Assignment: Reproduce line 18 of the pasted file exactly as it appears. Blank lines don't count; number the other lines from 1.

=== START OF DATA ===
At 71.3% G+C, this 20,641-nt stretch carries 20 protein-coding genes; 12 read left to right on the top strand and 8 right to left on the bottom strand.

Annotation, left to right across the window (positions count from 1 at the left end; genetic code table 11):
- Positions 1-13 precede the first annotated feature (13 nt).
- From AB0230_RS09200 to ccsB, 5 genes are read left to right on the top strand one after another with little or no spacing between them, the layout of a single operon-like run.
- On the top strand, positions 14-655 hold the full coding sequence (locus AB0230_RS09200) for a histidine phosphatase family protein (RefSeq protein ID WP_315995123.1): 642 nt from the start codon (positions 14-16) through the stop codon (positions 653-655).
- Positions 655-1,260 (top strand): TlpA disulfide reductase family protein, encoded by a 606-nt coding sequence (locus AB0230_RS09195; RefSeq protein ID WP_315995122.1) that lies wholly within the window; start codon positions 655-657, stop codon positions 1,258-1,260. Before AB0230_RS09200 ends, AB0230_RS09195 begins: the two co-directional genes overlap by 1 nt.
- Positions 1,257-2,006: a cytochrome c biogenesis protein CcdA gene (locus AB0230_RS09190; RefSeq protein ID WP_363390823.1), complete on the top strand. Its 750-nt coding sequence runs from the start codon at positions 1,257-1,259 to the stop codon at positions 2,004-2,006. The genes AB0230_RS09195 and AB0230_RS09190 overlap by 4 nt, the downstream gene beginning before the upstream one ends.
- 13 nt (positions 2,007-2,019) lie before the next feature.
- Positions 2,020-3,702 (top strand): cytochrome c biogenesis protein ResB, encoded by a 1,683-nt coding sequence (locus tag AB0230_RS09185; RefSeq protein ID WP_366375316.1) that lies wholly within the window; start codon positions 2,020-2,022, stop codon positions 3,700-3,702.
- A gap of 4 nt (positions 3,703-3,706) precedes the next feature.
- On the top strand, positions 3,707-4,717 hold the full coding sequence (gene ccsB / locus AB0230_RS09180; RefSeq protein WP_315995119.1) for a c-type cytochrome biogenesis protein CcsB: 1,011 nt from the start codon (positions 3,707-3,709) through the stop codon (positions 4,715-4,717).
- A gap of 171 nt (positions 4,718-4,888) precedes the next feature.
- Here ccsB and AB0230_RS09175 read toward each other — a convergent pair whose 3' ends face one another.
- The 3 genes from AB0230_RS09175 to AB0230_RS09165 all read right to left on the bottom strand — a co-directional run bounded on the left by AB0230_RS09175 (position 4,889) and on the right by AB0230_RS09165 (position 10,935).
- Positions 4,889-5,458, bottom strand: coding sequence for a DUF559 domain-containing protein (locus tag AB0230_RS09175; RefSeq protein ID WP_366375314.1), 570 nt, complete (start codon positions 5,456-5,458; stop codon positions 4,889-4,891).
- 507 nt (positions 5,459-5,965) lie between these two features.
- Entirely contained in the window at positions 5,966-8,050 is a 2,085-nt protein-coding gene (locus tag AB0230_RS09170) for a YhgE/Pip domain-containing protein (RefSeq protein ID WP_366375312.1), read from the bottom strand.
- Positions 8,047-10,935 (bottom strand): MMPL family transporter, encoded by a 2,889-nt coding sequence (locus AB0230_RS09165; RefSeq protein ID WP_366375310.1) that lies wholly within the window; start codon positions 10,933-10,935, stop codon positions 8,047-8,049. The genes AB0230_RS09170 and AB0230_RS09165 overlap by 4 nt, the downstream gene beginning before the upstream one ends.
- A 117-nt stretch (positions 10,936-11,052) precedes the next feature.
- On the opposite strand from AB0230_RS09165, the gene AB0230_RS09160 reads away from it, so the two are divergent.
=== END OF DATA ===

- Positions 8,047-10,935 (bottom strand): MMPL family transporter, encoded by a 2,889-nt coding sequence (locus AB0230_RS09165; RefSeq protein ID WP_366375310.1) that lies wholly within the window; start codon positions 10,933-10,935, stop codon positions 8,047-8,049. The genes AB0230_RS09170 and AB0230_RS09165 overlap by 4 nt, the downstream gene beginning before the upstream one ends.